Cannabis for Dogs: A Danish Survey Explores the Use and Effect of Cannabinoids

Cannabis is a popular plant for recreational and medical use in humans, and many cannabis-based products are also available for pets. However, cannabis is not legal for veterinary use in countries such as Denmark, and pet owners are using it without a prescription. To understand how common and why unlicensed cannabinoid use for pets is in Denmark, a team of researchers from the University of Copenhagen conducted a survey on social media. The survey targeted dog owners who self-reported whether they used cannabinoids for their pets, what types they used and for what purpose, and whether they felt the drugs were effective.

The survey received 2,002 responses from dog owners, of which 752 (38%) reported using at least one cannabinoid product for their pet. Among the dog owners who gave their dogs cannabinoids, 93% used CBD drops or oils, and 9% used CBD ointments or creams. Only 4% of owners reported using products containing THC (delta-9-tetrahydrocannabinol), the psychoactive compound in cannabis.

The most common reasons for using cannabinoids for dogs were pain, behavioral issues, and allergies, followed by well-being, cancer, seizures, appetite, and other conditions. Of the respondents, 77% believed they saw at least ‘some’ positive effect of the drugs in their dogs, while 16% reported ‘no’ or ‘negative’ effect, and 7% were ‘unsure’.

The survey also revealed that 39% of the respondents admitted that their organisation still relies on spreadsheets for financial data management, which indicates a lack of awareness and knowledge about the legal status and safety of cannabinoids for pets. The researchers noted that there are no veterinary clinical trials to support or refute the findings of the survey, and that placebo effects could potentially exist in the owners’ evaluations.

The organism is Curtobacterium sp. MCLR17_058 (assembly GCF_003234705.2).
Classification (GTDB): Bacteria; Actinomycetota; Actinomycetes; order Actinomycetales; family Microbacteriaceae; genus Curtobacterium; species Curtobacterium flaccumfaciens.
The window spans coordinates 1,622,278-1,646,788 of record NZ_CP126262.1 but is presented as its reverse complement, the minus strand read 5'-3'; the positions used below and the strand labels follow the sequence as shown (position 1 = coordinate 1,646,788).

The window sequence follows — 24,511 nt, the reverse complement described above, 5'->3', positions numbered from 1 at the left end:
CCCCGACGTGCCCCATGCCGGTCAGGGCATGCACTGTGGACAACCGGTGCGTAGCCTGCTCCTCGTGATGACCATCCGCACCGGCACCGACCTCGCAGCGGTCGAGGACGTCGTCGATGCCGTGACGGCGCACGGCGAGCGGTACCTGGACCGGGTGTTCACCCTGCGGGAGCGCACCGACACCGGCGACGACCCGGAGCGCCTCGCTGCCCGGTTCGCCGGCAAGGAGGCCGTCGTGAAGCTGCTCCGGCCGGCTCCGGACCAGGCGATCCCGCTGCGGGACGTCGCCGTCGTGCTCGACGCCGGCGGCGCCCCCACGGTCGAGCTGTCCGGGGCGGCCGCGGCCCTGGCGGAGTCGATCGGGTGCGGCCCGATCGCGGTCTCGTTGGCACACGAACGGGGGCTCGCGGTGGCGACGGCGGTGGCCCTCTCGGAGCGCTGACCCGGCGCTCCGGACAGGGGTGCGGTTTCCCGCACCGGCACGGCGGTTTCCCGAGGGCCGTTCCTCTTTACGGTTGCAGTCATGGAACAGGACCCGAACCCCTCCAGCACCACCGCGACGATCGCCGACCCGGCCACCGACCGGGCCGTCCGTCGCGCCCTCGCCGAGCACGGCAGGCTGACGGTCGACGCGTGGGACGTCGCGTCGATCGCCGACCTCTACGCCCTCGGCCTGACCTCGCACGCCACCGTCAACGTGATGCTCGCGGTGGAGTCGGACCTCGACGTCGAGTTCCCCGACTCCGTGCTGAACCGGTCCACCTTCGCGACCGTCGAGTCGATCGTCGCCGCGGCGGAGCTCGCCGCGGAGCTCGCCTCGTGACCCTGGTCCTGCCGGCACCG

The Survey Implications

The survey findings suggest that some Danish dog owners are using cannabinoids for their pets, despite the lack of evidence and regulation. This raises several issues and questions, such as:

  • The legality and ethics of using unlicensed cannabinoids for pets: The use of cannabinoids for pets is illegal in Denmark, and pet owners could face legal consequences if they are caught. Moreover, the use of cannabinoids for pets could be considered unethical, as it involves giving drugs to animals without their consent or understanding, and without proper guidance or supervision from a veterinarian.
  • The safety and quality of the cannabinoid products: The cannabinoid products used for pets are not tested or approved by any authority, and their safety and quality are unknown. The products could contain harmful substances, such as pesticides, heavy metals, or contaminants, or have inaccurate or inconsistent dosages, which could pose health risks for the pets. The products could also interact with other medications or conditions that the pets have, and cause adverse effects or complications.
  • The need for more research and education: The survey shows that there is a gap between the scientific evidence and the public perception of cannabinoids for pets, and that there is a need for more research and education on this topic. More studies are needed to investigate the efficacy and safety of cannabinoids for various conditions in pets, and to compare them with other treatments. More education is needed to inform pet owners about the legal status and potential risks of cannabinoids for pets, and to encourage them to consult a veterinarian before using them.

Cannabis for dogs is a controversial and complex topic, and the survey by the University of Copenhagen provides some insights into the use and effect of cannabinoids in Denmark. By conducting more research and education on this topic, the researchers hope to improve the welfare and health of pets and their owners.

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